modulation

[moj-uh-ley-shuhn, mod-yuh-]
noun
1.
the act of modulating.
2.
the state of being modulated.
3.
Music. transition from one key to another.
4.
Grammar.
a.
the use of a particular distribution of stress or pitch in a construction, as the use of rising pitch on here in John is here?
b.
the feature of a construction resulting from such use.

Origin:
1350–1400; Middle English < Latin modulātiōn- (stem of modulātiō) rhythmical measure. See modulate, -ion

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World English Dictionary
modulation (ˌmɒdjʊˈleɪʃən)
 
n
1.  the act of modulating or the condition of being modulated
2.  music the transition from one key to another
3.  grammar
 a.  another word for intonation
 b.  the grammatical expression of modality
4.  electrical engineering
 a.  amplitude modulation frequency modulation phase modulation See also velocity modulation the act or process of superimposing the amplitude, frequency, phase, etc, of a wave or signal onto another wave (the carrier wave) or signal or onto an electron beam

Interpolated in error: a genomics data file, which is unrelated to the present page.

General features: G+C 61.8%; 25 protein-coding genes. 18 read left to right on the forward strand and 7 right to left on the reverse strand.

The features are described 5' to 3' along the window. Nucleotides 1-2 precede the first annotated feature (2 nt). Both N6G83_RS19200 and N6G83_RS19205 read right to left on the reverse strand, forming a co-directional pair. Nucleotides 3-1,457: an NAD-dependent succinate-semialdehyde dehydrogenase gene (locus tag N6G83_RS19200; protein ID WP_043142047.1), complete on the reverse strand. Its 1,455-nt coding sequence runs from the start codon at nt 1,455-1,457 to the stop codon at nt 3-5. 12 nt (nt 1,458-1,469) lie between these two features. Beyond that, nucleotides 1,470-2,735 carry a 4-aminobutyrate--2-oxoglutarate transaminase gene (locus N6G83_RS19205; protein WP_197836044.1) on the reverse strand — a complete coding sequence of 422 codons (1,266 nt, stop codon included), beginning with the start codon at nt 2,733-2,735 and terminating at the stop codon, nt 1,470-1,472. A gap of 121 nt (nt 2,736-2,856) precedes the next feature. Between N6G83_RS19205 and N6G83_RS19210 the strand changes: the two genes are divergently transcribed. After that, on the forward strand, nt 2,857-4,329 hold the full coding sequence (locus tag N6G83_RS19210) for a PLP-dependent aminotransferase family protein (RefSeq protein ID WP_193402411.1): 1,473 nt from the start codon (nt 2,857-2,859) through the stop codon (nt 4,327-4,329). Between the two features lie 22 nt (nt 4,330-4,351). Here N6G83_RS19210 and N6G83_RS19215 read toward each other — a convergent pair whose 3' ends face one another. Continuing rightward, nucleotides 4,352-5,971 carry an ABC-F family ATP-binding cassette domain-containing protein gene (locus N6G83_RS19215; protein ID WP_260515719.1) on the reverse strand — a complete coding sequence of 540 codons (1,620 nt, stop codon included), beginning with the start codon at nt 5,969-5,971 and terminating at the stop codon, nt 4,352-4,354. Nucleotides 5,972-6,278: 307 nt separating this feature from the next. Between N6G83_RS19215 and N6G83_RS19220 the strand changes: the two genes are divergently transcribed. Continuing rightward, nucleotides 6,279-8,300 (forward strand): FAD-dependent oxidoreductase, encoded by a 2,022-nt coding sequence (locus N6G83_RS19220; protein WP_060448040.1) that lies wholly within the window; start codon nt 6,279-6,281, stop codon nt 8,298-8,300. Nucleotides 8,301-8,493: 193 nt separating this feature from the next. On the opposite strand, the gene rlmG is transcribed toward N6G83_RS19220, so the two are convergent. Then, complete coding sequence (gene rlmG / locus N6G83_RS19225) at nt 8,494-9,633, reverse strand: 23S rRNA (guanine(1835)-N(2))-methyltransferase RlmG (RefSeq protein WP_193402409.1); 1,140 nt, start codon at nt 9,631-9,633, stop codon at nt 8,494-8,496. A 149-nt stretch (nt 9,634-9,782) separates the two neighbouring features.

b.  the variation of the modulated signal

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Etymonline
Word Origin & History

modulation
late 14c., "act of singing or making music," from O.Fr. modulation "act of making music," from L. modulationem (nom. modulatio) "rhythmical measure, singing and playing, melody," from modulatus, pp. of modulari "regulate, measure off properly," from modulus (see module).
Meaning "act of regulating according to measure or proportion" is from 1530s. Musical sense of "action of process of changing key" is first recorded 1690s.
Online Etymology Dictionary, © 2010 Douglas Harper
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American Heritage
Medical Dictionary

modulation mod·u·la·tion (mŏj'ə-lā'shən)
n.

  1. The functional and morphological fluctuation of cells in response to changing environmental conditions.

  2. The variation of a property in an electromagnetic wave or signal, such as amplitude, frequency, or phase.

The American Heritage® Stedman's Medical Dictionary
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